Genomic parasites – we all have them but how are they kept under control?
You may think you are parasite free. “No malaria, bilharzia or tapeworms in me”, I hear you say… If you think this you’re actually mistaken. Humans, and many organisms besides, carry parasites within their own DNA. These parasites have left behind the ‘traditional’ parasitic life cycle, with their own body or their own cell living within us and have gone purist, trimming everything away and simply copying their genome into ours, existing alongside us for as long as humans survive. Known as transposons, these genomic parasites use our own cells to survive, using our own machinery to copy themselves, replicating and surviving just as organisms endeavour to do on the land, in the air or in the sea. They could copy themselves all over our genome making even more copies of themselves but something prevents this, stopping the transposon from overwhelming our genome and killing us. Research from the University of Cambridge, the University of Nottingham, and the Fred Hutchinson Cancer Centre in Seattle reveals why:
Transposase is important to the genetic “jump” of transposons because it catalyses the whole process. It does this by binding to specific sites at either end of the transposon, and then bringing these together to create a nucleoprotein complex that effectively performs a molecular “cut and paste”, moving the transposon DNA to a new location.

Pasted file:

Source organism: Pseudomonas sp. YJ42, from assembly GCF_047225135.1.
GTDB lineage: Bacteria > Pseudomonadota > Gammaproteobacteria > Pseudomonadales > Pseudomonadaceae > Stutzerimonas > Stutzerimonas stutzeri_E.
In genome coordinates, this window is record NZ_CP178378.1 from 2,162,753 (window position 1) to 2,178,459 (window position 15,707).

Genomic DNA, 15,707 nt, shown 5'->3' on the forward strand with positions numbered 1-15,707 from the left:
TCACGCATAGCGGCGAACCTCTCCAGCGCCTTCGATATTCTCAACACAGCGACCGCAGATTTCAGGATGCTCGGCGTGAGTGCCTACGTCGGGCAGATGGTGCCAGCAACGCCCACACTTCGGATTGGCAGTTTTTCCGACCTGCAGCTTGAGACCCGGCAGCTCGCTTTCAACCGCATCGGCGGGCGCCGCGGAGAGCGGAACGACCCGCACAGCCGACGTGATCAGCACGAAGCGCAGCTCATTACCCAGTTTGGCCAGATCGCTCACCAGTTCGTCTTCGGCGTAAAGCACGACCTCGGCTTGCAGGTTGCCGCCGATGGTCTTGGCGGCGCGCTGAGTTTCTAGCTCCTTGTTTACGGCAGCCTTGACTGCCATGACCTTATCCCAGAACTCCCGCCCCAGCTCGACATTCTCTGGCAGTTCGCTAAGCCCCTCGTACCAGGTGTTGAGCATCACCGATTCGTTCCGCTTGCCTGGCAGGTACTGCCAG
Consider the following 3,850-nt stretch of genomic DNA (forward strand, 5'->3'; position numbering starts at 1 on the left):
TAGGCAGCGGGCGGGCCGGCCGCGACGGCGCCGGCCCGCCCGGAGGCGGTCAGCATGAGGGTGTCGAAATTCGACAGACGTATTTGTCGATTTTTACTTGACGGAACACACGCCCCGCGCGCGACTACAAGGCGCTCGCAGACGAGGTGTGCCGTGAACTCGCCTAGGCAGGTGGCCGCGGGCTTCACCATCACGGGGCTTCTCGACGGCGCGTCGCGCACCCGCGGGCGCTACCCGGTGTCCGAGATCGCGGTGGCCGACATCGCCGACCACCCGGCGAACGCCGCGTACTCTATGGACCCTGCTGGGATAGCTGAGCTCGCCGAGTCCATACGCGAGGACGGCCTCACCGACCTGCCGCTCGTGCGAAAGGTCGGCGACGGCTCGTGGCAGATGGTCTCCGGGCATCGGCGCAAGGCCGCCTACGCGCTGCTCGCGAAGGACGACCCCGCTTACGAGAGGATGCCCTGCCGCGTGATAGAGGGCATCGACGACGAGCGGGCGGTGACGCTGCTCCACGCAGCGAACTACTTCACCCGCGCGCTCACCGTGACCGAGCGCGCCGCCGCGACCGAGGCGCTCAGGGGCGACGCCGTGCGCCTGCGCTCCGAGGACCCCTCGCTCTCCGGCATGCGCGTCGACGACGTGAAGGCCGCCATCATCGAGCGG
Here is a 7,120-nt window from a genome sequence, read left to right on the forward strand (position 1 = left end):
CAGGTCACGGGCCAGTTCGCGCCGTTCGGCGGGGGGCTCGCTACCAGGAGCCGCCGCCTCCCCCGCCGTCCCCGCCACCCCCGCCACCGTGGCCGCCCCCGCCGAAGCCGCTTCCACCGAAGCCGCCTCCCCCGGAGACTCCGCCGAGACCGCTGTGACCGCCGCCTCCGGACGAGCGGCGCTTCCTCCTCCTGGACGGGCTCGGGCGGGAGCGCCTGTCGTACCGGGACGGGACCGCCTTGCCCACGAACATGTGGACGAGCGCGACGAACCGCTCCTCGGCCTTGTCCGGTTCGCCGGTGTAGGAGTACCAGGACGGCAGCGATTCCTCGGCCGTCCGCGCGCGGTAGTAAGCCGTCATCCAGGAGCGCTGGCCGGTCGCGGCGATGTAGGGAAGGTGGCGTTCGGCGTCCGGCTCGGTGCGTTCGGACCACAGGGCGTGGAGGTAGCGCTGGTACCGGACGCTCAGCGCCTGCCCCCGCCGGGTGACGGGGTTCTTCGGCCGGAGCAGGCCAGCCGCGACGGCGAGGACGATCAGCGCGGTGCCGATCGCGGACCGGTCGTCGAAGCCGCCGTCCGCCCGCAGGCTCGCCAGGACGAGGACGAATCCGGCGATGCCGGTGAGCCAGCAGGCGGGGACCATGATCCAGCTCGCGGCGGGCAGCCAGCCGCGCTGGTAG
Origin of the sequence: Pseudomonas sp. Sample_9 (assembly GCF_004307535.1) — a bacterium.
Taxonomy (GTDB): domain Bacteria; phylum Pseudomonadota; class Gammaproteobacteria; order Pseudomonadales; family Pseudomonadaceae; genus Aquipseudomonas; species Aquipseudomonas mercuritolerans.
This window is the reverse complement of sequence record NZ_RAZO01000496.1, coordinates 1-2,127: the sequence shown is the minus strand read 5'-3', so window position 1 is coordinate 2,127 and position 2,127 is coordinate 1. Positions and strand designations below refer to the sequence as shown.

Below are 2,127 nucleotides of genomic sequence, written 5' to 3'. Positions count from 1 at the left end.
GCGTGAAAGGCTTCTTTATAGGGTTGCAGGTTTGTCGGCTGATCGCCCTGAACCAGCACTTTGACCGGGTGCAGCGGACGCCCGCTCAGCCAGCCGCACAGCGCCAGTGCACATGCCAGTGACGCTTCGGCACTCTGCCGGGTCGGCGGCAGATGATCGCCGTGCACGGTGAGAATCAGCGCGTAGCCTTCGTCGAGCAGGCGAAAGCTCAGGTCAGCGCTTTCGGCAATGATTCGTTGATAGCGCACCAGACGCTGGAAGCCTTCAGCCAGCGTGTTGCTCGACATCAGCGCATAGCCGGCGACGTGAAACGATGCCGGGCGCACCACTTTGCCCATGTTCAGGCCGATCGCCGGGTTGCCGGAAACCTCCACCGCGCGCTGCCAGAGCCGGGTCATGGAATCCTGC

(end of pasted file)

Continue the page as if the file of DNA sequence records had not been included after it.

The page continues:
The study found that once a certain number of copies of the transposon have been created, the transposase concentration rises above a critical threshold and begins to saturate its own binding sites. As clusters of the enzyme compete for binding, they interfere with each other and the transposition process is halted.
Using the computer model, the researchers were able to show that doubling the transposon copy number halves the rate of transposition. This is a crucial insight as it reveals an underlying self-righting mechanism for homeostasis. In a nutshell, it makes the transposon’s genetic burden on the host constant and predictable, and brings an uneasy harmony to the relationship.
See more on the Cambridge University research page and read the paper from eLife: